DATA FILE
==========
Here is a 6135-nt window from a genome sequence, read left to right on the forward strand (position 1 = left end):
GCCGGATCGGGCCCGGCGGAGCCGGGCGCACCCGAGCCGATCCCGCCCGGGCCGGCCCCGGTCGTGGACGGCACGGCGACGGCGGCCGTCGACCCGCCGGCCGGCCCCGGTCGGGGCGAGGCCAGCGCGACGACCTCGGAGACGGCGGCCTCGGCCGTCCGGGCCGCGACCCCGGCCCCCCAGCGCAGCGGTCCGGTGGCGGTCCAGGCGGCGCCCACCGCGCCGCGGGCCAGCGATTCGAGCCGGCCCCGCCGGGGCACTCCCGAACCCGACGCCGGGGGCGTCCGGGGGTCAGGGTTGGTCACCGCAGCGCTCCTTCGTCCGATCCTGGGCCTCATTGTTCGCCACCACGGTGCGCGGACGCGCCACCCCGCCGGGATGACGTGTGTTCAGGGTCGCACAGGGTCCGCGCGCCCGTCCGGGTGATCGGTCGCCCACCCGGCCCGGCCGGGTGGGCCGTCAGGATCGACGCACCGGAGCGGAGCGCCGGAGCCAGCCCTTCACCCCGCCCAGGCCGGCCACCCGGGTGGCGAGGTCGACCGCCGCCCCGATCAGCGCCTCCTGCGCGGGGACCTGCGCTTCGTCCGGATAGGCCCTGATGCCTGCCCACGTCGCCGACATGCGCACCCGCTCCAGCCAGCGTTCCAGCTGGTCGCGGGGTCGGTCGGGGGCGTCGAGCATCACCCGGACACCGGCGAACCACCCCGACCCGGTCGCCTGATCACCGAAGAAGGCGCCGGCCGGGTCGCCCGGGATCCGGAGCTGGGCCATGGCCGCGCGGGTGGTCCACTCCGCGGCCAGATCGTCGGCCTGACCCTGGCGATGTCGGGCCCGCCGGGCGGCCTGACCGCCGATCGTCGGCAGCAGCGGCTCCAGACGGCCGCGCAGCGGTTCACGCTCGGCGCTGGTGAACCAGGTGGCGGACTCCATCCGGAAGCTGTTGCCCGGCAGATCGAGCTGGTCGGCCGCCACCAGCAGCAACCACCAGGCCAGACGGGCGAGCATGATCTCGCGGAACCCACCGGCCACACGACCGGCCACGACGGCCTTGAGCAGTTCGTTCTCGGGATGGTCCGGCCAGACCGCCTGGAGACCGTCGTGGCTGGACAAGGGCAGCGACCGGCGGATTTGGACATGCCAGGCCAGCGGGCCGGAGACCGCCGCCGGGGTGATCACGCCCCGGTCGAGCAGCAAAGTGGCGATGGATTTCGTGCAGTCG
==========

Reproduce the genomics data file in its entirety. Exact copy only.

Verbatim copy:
Here is a 6135-nt window from a genome sequence, read left to right on the forward strand (position 1 = left end):
GCCGGATCGGGCCCGGCGGAGCCGGGCGCACCCGAGCCGATCCCGCCCGGGCCGGCCCCGGTCGTGGACGGCACGGCGACGGCGGCCGTCGACCCGCCGGCCGGCCCCGGTCGGGGCGAGGCCAGCGCGACGACCTCGGAGACGGCGGCCTCGGCCGTCCGGGCCGCGACCCCGGCCCCCCAGCGCAGCGGTCCGGTGGCGGTCCAGGCGGCGCCCACCGCGCCGCGGGCCAGCGATTCGAGCCGGCCCCGCCGGGGCACTCCCGAACCCGACGCCGGGGGCGTCCGGGGGTCAGGGTTGGTCACCGCAGCGCTCCTTCGTCCGATCCTGGGCCTCATTGTTCGCCACCACGGTGCGCGGACGCGCCACCCCGCCGGGATGACGTGTGTTCAGGGTCGCACAGGGTCCGCGCGCCCGTCCGGGTGATCGGTCGCCCACCCGGCCCGGCCGGGTGGGCCGTCAGGATCGACGCACCGGAGCGGAGCGCCGGAGCCAGCCCTTCACCCCGCCCAGGCCGGCCACCCGGGTGGCGAGGTCGACCGCCGCCCCGATCAGCGCCTCCTGCGCGGGGACCTGCGCTTCGTCCGGATAGGCCCTGATGCCTGCCCACGTCGCCGACATGCGCACCCGCTCCAGCCAGCGTTCCAGCTGGTCGCGGGGTCGGTCGGGGGCGTCGAGCATCACCCGGACACCGGCGAACCACCCCGACCCGGTCGCCTGATCACCGAAGAAGGCGCCGGCCGGGTCGCCCGGGATCCGGAGCTGGGCCATGGCCGCGCGGGTGGTCCACTCCGCGGCCAGATCGTCGGCCTGACCCTGGCGATGTCGGGCCCGCCGGGCGGCCTGACCGCCGATCGTCGGCAGCAGCGGCTCCAGACGGCCGCGCAGCGGTTCACGCTCGGCGCTGGTGAACCAGGTGGCGGACTCCATCCGGAAGCTGTTGCCCGGCAGATCGAGCTGGTCGGCCGCCACCAGCAGCAACCACCAGGCCAGACGGGCGAGCATGATCTCGCGGAACCCACCGGCCACACGACCGGCCACGACGGCCTTGAGCAGTTCGTTCTCGGGATGGTCCGGCCAGACCGCCTGGAGACCGTCGTGGCTGGACAAGGGCAGCGACCGGCGGATTTGGACATGCCAGGCCAGCGGGCCGGAGACCGCCGCCGGGGTGATCACGCCCCGGTCGAGCAGCAAAGTGGCGATGGATTTCGTGCAGTCG